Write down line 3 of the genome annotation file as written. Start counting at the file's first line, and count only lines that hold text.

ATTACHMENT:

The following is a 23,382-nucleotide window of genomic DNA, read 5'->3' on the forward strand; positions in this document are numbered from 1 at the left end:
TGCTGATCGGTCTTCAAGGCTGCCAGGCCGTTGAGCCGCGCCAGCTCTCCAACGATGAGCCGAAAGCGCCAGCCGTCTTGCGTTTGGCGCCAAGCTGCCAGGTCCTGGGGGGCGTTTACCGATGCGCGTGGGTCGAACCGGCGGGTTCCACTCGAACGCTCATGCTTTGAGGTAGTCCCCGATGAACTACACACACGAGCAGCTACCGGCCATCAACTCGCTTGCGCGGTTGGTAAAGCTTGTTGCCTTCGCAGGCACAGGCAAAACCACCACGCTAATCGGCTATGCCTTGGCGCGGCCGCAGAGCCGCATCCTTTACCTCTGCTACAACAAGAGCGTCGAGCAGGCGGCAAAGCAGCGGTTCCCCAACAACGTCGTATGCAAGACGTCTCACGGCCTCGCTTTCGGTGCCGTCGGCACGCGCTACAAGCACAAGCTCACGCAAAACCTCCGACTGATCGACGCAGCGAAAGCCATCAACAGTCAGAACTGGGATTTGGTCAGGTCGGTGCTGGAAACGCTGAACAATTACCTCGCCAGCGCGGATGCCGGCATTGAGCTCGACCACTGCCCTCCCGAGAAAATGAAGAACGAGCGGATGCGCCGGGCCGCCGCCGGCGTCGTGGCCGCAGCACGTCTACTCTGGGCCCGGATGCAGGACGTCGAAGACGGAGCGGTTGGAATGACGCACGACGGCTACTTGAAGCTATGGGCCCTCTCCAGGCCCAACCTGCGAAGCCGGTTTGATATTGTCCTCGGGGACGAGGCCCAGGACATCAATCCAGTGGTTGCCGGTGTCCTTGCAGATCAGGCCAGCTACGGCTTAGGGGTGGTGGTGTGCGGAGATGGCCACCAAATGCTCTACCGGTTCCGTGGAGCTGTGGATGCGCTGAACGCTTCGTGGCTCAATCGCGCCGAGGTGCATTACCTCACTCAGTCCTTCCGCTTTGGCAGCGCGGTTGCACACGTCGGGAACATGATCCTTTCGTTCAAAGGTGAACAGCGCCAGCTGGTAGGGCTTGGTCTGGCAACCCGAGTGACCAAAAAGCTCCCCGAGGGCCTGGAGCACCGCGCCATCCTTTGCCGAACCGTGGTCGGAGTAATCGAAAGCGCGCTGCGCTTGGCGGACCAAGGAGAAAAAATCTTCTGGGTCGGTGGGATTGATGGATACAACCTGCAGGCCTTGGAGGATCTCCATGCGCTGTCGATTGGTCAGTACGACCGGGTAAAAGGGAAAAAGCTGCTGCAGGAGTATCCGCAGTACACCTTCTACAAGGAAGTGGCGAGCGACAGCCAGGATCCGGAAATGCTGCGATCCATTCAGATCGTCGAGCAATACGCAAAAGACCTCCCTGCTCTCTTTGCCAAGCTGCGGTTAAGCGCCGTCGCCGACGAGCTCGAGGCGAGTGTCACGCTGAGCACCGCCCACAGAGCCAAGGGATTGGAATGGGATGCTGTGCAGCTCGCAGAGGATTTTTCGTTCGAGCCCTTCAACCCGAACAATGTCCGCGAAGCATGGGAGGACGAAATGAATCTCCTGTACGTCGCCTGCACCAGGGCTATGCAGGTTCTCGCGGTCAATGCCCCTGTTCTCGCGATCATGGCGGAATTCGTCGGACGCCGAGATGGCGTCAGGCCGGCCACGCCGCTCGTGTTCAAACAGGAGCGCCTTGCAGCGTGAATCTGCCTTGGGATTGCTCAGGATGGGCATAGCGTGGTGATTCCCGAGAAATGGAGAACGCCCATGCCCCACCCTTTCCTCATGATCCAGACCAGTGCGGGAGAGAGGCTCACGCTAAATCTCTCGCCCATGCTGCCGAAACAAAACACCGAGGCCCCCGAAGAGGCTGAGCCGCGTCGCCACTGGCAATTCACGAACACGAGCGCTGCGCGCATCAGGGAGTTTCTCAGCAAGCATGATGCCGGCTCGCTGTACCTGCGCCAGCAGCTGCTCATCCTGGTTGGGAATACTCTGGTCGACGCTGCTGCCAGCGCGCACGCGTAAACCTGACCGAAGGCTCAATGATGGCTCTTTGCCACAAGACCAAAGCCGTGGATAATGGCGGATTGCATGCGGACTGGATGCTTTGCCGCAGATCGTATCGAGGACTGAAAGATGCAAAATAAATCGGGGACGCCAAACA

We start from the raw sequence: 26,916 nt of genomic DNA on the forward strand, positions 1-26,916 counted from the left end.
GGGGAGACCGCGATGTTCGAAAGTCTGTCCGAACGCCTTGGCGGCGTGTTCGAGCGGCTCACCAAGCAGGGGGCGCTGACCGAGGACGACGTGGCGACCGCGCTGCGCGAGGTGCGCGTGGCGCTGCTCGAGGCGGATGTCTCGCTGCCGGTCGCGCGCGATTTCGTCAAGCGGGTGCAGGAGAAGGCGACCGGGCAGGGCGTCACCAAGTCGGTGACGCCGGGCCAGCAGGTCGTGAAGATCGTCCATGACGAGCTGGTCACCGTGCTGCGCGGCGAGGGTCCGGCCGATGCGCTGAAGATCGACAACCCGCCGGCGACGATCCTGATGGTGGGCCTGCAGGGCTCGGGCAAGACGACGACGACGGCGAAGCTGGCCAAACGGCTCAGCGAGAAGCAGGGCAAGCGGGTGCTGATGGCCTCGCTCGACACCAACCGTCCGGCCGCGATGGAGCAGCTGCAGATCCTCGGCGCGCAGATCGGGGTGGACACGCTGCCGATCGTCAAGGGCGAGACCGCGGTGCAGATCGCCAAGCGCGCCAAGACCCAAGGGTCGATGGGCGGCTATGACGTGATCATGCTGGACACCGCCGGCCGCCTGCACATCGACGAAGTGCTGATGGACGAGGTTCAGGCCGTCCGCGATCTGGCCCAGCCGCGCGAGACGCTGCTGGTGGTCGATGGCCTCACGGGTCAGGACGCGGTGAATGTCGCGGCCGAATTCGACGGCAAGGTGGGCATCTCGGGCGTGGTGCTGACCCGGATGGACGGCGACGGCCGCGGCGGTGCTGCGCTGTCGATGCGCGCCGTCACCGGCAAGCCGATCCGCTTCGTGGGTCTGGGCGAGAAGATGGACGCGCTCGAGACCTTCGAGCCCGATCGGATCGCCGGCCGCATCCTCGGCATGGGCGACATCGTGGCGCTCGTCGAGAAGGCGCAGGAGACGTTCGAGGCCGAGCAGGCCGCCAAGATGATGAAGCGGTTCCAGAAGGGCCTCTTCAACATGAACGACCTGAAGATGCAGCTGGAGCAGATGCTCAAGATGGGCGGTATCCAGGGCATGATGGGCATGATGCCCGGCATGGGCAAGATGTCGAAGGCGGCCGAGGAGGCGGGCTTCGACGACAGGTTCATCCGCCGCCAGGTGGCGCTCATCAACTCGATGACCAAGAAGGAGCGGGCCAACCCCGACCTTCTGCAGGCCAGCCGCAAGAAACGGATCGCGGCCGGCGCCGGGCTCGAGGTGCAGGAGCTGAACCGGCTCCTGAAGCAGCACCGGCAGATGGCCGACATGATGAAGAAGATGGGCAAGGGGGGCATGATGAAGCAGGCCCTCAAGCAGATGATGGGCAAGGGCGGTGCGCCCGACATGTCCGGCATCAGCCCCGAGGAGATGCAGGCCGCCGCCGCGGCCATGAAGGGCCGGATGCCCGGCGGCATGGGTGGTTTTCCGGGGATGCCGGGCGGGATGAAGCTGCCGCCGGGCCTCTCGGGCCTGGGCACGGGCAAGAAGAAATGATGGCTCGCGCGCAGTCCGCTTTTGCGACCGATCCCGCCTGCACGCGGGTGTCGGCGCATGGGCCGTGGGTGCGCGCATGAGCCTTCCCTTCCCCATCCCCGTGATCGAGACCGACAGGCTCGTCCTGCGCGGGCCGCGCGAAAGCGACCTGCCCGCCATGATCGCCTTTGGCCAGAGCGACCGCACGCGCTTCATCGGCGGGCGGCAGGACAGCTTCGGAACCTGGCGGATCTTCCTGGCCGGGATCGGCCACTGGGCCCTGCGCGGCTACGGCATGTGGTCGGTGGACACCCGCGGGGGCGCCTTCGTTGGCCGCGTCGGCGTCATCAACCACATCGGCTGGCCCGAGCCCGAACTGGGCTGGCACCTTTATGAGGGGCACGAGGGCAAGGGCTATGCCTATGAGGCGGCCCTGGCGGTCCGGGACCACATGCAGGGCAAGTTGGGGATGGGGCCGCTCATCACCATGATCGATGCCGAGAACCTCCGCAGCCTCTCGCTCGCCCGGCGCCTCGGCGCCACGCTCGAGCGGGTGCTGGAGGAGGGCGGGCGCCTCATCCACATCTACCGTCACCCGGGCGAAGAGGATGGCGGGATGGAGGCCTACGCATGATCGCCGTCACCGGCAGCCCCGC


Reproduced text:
We start from the raw sequence: 26,916 nt of genomic DNA on the forward strand, positions 1-26,916 counted from the left end.